Monday, 5 December 2016

Celebrating the Rain: Heatwaves, Hailstorms and Hardy Plants

Heatwaves, hailstorms, supercell storms - summer has just begun here and in the past three days, we have had four hailstorms like we've never seen in our lifetime, and experienced gusting winds shredding leaves and snapping old trees in the valley in half.  The winds were dangerous on Saturday and knocked out our power for about 12 hours and ripped apart parts of our garden. The rain has been so very welcome though! It is a reminder too about the value of resilient perennial food systems.

Collecting hail and celebrating the break of the monthlong heatwave. 



Above is a little clip of the first hailstorm - the droughtbreaker. There have been another three hailstorms since (hail is not common here) some of which lasted half and hour and some up to golf ball size. Further up the valley there were images circulating of ones the size of tennis balls.

The main street of our local town looked like a shredder had been through - all the trees leaves were ripped up and covering the ground. The local school-kids were disappointed because their end of year concert was postponed - no power, smashed windows...

I will harvest what I can and then completely redo my salad garden. It was smashed by the hail and wind, BUT much of the food forest, including the perennials, tropical root vegetables and areas of vegetables growing amongst it are just fine. The hardiness of these plants and the resilience and protection that is created by interplanting is evident during periods like this.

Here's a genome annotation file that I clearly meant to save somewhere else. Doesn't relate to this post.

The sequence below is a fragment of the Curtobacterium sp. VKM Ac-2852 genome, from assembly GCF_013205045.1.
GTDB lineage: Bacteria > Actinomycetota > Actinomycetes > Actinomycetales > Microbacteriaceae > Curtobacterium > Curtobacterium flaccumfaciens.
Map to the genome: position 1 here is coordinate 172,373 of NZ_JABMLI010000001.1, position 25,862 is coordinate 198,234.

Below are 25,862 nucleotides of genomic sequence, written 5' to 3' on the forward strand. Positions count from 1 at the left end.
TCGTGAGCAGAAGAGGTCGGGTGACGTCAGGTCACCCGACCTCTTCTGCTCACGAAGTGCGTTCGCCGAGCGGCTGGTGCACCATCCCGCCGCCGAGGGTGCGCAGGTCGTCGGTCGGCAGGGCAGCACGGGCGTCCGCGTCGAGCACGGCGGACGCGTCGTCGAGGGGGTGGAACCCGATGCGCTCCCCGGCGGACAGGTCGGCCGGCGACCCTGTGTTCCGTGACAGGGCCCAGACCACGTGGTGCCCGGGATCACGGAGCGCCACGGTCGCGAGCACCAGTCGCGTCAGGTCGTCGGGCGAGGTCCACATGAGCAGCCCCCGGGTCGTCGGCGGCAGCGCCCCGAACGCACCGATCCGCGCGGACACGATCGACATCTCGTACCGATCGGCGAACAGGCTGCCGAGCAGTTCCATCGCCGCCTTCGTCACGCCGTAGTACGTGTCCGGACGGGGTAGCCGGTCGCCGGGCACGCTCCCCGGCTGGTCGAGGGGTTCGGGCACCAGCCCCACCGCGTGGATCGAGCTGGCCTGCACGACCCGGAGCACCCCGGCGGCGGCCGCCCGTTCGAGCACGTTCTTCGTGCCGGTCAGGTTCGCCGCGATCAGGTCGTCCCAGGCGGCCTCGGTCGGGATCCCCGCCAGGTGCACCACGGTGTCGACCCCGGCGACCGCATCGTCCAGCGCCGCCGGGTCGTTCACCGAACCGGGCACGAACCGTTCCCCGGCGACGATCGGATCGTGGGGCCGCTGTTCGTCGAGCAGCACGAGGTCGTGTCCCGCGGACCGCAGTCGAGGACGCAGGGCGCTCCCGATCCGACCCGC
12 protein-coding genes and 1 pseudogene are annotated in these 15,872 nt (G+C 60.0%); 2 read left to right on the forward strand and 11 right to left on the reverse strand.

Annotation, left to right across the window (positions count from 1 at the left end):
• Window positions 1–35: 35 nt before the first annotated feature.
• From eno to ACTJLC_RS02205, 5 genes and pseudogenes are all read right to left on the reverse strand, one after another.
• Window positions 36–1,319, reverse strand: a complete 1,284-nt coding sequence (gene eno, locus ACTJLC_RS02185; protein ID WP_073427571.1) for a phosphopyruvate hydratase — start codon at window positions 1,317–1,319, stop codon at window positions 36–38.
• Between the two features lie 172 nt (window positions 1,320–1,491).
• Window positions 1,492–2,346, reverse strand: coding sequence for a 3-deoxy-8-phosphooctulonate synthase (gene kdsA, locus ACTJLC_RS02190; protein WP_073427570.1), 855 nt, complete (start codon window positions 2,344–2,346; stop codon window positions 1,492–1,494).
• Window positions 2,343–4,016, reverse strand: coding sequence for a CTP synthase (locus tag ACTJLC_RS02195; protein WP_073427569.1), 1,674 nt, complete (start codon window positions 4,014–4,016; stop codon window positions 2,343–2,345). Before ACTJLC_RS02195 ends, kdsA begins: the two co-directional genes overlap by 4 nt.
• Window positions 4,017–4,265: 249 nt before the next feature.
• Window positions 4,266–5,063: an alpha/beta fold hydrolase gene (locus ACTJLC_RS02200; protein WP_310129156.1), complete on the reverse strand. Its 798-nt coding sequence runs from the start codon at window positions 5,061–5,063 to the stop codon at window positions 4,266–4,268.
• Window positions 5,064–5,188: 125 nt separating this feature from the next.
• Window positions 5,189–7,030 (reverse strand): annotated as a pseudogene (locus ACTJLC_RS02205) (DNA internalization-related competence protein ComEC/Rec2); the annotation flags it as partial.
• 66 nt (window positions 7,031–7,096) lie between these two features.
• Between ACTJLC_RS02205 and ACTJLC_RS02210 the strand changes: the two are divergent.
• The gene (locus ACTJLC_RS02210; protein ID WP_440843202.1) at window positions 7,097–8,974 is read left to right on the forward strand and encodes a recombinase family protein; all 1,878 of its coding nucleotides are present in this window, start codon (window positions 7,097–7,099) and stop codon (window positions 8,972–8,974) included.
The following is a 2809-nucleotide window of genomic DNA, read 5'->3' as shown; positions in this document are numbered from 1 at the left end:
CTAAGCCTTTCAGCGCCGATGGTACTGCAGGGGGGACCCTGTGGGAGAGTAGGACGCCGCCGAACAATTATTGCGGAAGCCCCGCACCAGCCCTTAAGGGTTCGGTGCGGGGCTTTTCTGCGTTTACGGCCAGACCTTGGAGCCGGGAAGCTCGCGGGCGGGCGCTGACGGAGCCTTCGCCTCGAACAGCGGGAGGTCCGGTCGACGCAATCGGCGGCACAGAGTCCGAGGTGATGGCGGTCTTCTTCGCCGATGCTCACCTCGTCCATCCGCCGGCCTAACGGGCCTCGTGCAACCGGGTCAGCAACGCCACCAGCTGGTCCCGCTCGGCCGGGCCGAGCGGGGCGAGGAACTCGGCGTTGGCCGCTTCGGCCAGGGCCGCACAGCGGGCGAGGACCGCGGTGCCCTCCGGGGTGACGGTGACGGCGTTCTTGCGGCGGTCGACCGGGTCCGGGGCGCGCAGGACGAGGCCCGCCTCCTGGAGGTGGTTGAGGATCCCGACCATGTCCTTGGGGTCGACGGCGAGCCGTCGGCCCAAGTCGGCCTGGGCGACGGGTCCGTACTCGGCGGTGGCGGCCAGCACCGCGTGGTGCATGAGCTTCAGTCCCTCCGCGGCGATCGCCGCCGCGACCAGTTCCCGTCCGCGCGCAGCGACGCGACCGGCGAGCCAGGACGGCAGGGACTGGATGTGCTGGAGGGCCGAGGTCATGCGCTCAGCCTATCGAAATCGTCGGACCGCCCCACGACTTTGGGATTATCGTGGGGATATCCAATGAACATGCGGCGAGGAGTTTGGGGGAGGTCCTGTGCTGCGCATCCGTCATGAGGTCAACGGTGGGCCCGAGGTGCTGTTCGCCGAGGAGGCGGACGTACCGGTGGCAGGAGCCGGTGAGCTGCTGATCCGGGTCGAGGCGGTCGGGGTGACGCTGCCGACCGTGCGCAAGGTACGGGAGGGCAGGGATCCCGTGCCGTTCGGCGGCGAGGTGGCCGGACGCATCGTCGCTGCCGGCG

Shredded rainbow chard and zucchini in my salad garden.
Hail-damaged Welsh onion - I will collect the tops for a sauce and leave the roots in the ground. They'll quickly form new shoots and keep going... and going....
Hail damaged comfrey - we'll harvest that tomorrow and add it to the liquid fertiliser bucket (problem is the solution). New leaves will grow quickly with this heat and rain.
The wind and hail cleared out a lot of plants. I'll mulch things back in and begin this area again - working my way around the perennials such as tarragon, Brazilian spinach, garlic chives, thyme ...

This amazing section of garden, nestled amongst the mini food forest has survived the heatwave and the hailstorm way better than any other vegetable garden bed. It is protected!
Society Garlic is a little battered by the hail, but a super robust plant and bouncing back already.
Anoher hardy perennial, Cranberry Hibiscus, hardly looked affected at all. Beside it lemongrass and Surinam Spinach are also fine - so too the pepino melon and sweet potato vine closeby.
All these storms have come after more than a month of intense heat with no rain. It certainly has been a challenging time to grow food! The kids excitedly welcomed the rain and hail. We collected some hail and made a hail slushie to celebrate the water soaking into the garden soil.

Hail slushie - delicious!

1 comment:

  1. Sorry to read of this damage to your garden. As you say, with the rain and this heat (and your hard word) it will bounce back.
    It was a bit scary here in Brisbane, but obviously you got hit harder. Best wishes.

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